South Dakota Law Limits Physical Therapy Copays

Download in Adobe PDF

ALEXANDRIA, VA, February 27, 2012 — Thursday, South Dakota became the latest state to improve consumer protections from excessively high physical therapy copays when Gov Dennis Daugaard signed House Bill 1183, legislation promoted by the South Dakota Physical Therapy Association (SDPTA). This means less out-of-pocket expense for patients.

HB 1183 limits the amount a health insurer may charge a patient for an out-of-pocket copayment or coinsurance amount when they visit a physical therapist or occupational therapist. After the bill takes effect on July 1, those copayment and coinsurance amounts cannot be higher than those charged when a patient visits a primary care physician or practitioner. State Representative Mark Kirkeby (R) and State Senator Tom Hansen (R) were primary sponsors of the bill.

"Legislators saw that this bill was all about patient access and affordability," said Ronald Van Dyke, PT, OCS, president of SDPTA. "They wanted to make sure the people of South Dakota could access the physical therapy and occupational therapy care they need at a fair cost."

Health insurers often categorize physical therapy as a "specialty" service, and typically require higher co-pays than primary care services - sometimes as high as $60 or more for a single visit. Because physical therapy often requires multiple visits over an extended period of time, many patients find themselves paying hundreds of dollars per month in out-of-pocket expenses to receive the care they need.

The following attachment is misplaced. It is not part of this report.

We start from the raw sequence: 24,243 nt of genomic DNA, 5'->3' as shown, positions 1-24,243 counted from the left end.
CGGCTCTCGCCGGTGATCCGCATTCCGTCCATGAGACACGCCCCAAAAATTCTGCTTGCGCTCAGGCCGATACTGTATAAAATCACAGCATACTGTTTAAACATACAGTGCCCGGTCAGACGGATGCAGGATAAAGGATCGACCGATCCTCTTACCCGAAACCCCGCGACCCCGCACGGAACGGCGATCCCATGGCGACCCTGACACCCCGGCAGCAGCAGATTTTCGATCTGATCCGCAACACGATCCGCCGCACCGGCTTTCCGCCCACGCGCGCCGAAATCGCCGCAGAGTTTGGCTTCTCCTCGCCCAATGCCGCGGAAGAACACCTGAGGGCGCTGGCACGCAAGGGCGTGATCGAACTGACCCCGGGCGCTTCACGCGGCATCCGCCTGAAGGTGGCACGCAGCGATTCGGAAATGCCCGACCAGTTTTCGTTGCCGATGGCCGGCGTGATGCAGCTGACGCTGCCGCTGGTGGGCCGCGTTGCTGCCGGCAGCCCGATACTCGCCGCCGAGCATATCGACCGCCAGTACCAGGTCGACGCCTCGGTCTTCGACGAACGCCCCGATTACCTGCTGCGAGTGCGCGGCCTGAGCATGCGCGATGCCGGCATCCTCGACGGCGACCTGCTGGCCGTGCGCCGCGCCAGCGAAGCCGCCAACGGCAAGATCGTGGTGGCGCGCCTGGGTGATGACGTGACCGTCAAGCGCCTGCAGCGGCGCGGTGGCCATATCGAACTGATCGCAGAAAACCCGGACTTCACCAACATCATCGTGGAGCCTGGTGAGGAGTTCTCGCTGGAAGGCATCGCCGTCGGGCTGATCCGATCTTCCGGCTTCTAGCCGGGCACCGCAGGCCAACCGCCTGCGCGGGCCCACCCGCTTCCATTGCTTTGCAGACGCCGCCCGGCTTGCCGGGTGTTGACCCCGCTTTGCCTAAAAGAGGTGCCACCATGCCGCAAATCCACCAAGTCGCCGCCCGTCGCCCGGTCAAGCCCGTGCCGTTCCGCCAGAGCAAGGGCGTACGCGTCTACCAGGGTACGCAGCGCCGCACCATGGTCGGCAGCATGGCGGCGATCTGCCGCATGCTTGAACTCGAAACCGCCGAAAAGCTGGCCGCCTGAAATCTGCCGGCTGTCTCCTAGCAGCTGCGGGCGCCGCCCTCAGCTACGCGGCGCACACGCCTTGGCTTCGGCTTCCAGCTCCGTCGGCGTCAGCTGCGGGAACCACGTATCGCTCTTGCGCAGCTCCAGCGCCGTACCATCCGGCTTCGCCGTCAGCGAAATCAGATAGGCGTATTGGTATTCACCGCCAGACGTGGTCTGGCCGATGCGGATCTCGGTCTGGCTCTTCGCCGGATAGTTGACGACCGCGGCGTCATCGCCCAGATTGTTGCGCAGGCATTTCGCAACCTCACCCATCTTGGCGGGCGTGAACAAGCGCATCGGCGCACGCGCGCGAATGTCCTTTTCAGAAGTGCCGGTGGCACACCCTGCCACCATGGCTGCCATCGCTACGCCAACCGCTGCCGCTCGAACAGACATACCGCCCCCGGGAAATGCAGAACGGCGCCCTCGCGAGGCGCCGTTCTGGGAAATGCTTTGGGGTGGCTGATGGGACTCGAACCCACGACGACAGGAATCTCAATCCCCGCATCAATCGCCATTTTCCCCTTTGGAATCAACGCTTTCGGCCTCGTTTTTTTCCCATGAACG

"The idea behind HB 1183 is that through reduction of financial barriers to care patients will be better able to access the care they need and focus on getting better," said Van Dyke. "We believe it will also save healthcare dollars in the long run by preventing unnecessary delays in care that might allow a patient's problem to worsen, requiring higher-cost services like surgery and prescription medication."

"This couldn't have happened without the efforts of SDPTA members and their patients," said Phil Moe, PT, legislative chair for SDPTA. "South Dakota has always been a great 'grassroots' state, and that has once again proven to be true in this case. We asked for member support and received more than we could have hoped for."

The South Dakota Physical Therapy Association represents nearly 400 members statewide.

The American Physical Therapy Association (APTA) represents more than 80,000 physical therapists, physical therapist assistants, and students of physical therapy nationwide. Learn more about conditions physical therapists can treat, and how to find a physical therapist in your area at Consumers are encouraged to follow us on Twitter (@moveforwardpt) and Facebook.